Carcinoembryonic Antigen Promotes Colorectal Cancer Progression by Targeting Adherens Junction Complexes
Experimental Cell Research
Colorectal carcinoma, Carcinoembryonic antigen, Metastasis, CEAR, RNA binding protein, Adherens junction, E-cadherin, α-catenin, β-catenin, p120 catenin
Oncomarkers play important roles in the detection and management of human malignancies. Carcinoembryonic antigen (CEA, CEACAM5) and epithelial cadherin (E-cadherin) are considered as independent tumor markers in monitoring metastatic colorectal cancer. They are both expressed by cancer cells and can be detected in the blood serum. We investigated the effect of CEA production by MIP101 colorectal carcinoma cell lines on E-cadherin adherens junction (AJ) protein complexes. No direct interaction between E-cadherin and CEA was detected; however, the functional relationships between E-cadherin and its AJ partners: α-, β- and p120 catenins were impaired. We discovered a novel interaction between CEA and beta-catenin protein in the CEA producing cells. It is shown in the current study that CEA overexpression alters the splicing of p120 catenin and triggers the release of soluble E-cadherin. The influence of CEA production by colorectal cancer cells on the function of E-cadherin junction complexes may explain the link between the elevated levels of CEA and the increase in soluble E-cadherin during the progression of colorectal cancer.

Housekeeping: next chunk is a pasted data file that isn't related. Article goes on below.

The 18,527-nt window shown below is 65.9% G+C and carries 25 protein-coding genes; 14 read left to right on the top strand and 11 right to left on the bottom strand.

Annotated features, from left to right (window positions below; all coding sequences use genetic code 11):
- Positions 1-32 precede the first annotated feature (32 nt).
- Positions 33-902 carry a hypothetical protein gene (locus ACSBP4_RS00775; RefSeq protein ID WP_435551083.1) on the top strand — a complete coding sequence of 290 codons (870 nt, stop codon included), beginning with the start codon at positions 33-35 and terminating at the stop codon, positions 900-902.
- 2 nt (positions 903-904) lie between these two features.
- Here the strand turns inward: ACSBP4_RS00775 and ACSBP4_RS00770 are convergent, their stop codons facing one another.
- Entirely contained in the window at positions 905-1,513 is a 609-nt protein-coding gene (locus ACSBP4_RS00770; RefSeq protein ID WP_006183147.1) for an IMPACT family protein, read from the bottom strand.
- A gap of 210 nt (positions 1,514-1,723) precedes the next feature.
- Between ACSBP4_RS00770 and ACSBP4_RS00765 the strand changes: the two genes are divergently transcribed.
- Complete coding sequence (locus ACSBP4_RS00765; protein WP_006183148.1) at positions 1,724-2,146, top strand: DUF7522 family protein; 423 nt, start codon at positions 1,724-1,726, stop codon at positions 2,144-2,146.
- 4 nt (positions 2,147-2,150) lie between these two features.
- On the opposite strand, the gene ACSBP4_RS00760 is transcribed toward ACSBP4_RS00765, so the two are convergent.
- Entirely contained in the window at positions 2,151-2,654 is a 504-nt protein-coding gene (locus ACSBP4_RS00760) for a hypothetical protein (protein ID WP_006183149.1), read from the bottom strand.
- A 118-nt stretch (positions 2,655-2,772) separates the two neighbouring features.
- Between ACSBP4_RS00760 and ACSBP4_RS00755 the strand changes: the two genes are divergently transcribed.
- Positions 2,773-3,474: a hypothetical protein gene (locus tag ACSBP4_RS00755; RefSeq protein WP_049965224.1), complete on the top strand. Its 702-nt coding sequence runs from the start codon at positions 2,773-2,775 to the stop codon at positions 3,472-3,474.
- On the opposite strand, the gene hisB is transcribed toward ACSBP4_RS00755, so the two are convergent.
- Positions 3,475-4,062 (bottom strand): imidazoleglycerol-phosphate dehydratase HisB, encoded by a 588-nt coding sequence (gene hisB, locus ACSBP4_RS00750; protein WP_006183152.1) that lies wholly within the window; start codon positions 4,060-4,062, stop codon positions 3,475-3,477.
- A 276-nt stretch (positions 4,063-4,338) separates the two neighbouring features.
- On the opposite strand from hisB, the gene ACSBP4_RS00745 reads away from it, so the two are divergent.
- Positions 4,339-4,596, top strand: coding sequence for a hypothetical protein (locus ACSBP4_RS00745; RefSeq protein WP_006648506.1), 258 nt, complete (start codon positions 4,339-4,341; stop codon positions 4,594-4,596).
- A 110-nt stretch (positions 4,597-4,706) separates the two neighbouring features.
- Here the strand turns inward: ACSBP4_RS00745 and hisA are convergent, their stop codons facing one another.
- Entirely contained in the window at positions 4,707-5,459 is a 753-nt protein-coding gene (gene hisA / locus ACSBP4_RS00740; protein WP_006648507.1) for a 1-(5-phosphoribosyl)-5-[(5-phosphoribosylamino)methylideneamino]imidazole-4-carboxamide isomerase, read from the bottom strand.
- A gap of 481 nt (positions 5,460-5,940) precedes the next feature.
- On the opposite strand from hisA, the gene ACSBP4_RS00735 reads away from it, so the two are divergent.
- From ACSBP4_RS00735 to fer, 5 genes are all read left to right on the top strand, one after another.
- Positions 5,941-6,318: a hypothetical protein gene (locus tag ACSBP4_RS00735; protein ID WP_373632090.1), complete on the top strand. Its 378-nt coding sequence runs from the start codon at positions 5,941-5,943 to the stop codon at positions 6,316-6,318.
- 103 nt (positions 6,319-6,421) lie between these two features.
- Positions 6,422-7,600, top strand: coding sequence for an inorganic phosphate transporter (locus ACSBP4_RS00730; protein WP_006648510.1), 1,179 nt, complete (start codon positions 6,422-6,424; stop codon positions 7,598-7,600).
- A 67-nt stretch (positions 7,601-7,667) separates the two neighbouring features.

Bajenova, Olga; Nina Chaika; Elena Tolkunova; Alexander Davydov-Sinitsyn; Svetlana Gapon; Peter Thomas; and Stephen J. O'Brien. 2014. "Carcinoembryonic Antigen Promotes Colorectal Cancer Progression by Targeting Adherens Junction Complexes." Experimental Cell Research 324, (2): 115-123. http://nsuworks.nova.edu/cnso_bio_facarticles/424